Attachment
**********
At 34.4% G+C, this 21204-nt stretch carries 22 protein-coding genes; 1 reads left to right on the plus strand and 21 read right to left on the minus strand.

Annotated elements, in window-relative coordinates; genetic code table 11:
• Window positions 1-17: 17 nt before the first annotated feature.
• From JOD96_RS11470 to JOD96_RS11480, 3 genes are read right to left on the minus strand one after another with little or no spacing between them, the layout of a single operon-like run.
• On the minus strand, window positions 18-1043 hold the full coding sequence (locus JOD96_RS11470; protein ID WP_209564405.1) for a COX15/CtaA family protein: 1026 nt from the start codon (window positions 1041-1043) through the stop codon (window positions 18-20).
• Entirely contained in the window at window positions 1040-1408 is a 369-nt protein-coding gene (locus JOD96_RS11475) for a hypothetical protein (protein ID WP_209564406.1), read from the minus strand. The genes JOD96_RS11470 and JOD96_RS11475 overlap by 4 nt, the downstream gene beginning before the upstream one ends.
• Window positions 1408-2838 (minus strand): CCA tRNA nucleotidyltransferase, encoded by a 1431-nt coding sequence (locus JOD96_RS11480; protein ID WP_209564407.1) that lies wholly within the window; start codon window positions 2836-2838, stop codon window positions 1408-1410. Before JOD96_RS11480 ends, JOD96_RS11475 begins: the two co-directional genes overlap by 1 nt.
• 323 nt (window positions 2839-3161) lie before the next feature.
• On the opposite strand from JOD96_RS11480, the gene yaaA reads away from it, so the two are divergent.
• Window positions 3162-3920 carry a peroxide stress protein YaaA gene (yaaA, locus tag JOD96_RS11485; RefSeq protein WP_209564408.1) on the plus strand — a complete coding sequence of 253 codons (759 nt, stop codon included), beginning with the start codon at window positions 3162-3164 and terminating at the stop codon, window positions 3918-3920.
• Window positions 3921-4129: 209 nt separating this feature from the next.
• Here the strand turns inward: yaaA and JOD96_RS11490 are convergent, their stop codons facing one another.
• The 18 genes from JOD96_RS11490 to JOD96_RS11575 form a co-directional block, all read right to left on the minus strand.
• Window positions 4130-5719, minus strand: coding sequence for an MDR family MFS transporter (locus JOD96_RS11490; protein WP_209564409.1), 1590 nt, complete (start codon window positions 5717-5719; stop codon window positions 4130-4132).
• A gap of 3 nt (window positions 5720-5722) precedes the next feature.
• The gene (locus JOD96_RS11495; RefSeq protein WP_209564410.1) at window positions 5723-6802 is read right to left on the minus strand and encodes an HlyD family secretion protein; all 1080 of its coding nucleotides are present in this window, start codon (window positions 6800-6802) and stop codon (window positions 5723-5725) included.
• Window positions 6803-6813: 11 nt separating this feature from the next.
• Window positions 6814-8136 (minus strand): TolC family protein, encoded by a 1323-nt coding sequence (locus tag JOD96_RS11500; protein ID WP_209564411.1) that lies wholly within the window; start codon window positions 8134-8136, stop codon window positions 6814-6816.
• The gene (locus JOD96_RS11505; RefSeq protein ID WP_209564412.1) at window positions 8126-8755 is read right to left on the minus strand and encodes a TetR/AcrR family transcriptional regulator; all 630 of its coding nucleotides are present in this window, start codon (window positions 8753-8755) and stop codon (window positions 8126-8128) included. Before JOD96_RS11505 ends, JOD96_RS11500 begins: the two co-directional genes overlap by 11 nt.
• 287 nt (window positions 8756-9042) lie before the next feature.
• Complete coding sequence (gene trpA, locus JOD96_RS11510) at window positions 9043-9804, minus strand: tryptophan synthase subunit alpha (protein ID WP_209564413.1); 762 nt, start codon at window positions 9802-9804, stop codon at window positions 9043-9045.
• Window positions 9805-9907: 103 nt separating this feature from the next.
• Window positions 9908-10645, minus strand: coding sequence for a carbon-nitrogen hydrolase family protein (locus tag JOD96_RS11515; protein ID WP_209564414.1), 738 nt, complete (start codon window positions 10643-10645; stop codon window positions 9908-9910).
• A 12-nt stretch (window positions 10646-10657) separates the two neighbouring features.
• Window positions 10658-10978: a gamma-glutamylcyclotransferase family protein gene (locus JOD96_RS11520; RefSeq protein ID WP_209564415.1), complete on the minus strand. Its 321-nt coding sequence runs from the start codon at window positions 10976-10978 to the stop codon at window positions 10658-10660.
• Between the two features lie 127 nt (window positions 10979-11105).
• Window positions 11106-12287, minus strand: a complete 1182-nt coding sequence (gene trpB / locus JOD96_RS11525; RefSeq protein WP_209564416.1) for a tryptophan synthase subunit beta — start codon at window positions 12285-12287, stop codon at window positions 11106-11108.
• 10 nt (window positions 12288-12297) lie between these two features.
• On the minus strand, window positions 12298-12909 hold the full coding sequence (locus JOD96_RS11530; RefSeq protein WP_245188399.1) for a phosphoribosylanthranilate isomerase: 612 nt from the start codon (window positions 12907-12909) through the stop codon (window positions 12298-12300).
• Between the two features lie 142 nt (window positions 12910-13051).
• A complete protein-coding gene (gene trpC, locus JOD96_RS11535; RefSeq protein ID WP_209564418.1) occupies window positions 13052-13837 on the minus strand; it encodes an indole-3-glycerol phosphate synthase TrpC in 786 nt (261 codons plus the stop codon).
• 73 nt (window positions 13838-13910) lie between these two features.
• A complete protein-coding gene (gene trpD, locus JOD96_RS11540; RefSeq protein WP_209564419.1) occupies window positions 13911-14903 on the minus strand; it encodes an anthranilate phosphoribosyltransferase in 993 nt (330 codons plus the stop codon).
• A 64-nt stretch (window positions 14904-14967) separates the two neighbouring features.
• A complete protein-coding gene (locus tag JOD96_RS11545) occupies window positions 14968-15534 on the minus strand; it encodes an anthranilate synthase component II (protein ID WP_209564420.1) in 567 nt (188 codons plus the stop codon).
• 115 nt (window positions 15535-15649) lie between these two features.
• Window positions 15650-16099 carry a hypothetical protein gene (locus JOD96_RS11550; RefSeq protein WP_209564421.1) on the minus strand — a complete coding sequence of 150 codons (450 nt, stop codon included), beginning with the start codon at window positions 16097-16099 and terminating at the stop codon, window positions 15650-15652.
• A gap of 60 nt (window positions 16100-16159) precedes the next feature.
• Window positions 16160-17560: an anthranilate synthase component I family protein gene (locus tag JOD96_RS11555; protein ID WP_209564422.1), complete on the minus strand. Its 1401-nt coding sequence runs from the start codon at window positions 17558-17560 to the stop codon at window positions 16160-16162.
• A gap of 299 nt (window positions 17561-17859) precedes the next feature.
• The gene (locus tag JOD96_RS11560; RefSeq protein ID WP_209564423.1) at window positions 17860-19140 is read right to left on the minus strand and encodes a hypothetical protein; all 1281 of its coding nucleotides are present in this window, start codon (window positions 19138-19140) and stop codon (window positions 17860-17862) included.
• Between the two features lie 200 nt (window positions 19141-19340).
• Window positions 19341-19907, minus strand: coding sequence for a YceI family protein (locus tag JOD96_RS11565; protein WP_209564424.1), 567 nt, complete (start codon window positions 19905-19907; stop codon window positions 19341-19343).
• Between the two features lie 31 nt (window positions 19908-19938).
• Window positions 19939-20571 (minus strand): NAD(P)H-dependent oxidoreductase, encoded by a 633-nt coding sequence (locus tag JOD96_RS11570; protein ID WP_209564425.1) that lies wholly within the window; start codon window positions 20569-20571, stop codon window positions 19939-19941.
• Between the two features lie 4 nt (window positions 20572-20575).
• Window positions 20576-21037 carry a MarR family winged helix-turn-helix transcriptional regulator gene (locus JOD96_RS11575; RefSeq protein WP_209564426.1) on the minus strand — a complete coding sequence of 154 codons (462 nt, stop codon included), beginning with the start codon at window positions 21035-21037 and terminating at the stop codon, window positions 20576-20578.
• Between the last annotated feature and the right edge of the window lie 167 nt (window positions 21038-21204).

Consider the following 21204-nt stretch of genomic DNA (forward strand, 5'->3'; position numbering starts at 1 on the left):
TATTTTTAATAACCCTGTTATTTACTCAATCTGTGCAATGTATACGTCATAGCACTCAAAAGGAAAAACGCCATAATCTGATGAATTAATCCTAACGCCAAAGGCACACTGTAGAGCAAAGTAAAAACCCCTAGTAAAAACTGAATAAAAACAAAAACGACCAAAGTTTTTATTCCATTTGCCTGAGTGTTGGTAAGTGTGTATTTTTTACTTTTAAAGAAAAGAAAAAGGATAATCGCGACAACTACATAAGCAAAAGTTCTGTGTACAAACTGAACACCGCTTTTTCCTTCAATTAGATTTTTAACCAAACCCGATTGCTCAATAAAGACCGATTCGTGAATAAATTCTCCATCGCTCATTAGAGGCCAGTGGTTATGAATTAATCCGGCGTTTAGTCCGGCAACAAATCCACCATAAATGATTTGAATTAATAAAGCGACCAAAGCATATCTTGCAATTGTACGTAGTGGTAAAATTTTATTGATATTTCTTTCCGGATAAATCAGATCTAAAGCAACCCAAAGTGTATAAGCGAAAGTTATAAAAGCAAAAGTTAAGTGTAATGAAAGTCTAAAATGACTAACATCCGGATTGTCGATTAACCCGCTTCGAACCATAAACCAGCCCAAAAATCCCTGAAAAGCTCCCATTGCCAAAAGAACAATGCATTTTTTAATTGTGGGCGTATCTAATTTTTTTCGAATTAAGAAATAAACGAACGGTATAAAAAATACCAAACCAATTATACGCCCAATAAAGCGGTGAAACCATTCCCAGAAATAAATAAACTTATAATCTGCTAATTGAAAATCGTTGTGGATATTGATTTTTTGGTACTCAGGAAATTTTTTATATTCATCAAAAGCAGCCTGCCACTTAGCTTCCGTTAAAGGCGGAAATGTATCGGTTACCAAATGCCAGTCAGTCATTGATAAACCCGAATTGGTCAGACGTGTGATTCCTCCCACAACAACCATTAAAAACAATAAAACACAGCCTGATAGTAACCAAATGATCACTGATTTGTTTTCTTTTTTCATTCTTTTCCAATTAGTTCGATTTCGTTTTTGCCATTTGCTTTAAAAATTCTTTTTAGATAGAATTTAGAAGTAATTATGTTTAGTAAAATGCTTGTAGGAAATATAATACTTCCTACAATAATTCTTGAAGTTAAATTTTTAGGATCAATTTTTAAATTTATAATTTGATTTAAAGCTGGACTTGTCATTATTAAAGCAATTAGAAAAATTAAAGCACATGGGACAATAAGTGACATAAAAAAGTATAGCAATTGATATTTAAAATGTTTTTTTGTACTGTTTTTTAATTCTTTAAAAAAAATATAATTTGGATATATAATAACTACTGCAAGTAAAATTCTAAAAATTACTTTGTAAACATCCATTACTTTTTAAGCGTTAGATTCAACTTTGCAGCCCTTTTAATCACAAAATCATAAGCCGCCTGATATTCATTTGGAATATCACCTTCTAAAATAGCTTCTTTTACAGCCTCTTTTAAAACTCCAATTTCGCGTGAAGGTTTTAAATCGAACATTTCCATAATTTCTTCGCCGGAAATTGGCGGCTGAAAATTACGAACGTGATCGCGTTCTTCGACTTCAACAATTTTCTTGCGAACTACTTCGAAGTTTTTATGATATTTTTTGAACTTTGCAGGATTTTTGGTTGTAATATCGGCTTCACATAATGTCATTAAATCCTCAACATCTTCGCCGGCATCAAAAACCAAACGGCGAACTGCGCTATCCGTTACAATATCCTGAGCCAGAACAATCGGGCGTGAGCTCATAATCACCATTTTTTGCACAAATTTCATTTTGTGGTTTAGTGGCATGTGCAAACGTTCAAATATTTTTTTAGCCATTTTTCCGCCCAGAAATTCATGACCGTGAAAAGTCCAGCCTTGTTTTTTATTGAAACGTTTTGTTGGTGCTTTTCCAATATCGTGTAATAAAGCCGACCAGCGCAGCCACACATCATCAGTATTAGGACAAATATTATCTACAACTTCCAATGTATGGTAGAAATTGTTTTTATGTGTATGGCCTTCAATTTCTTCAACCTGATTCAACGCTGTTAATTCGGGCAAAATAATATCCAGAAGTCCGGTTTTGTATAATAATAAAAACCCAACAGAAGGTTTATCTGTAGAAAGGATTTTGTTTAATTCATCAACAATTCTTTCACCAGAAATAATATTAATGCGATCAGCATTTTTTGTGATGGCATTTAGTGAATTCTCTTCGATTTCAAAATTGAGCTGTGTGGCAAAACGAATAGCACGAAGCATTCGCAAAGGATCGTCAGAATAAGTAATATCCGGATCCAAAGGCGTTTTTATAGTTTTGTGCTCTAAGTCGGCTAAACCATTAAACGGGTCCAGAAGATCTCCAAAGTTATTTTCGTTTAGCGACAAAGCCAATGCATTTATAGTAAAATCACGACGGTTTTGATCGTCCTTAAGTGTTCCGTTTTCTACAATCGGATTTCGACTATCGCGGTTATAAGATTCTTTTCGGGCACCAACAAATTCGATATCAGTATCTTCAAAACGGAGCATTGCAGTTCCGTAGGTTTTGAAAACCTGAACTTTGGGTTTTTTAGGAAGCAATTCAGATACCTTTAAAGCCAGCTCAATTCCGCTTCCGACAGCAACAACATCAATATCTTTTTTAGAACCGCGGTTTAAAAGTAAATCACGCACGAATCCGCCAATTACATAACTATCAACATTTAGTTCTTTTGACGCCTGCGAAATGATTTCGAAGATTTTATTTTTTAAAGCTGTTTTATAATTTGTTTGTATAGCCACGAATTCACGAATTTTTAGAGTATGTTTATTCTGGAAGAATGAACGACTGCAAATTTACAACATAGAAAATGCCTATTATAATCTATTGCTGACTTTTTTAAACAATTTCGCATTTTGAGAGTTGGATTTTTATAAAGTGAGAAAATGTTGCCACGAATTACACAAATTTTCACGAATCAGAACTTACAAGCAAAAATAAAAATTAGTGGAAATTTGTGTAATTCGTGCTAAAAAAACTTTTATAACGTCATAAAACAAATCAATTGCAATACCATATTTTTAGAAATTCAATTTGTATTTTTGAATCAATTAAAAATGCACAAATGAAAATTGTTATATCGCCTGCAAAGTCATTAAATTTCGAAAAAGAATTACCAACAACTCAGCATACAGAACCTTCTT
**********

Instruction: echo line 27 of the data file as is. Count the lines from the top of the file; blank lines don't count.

• Window positions 11106-12287, minus strand: a complete 1182-nt coding sequence (gene trpB / locus JOD96_RS11525; RefSeq protein WP_209564416.1) for a tryptophan synthase subunit beta — start codon at window positions 12285-12287, stop codon at window positions 11106-11108.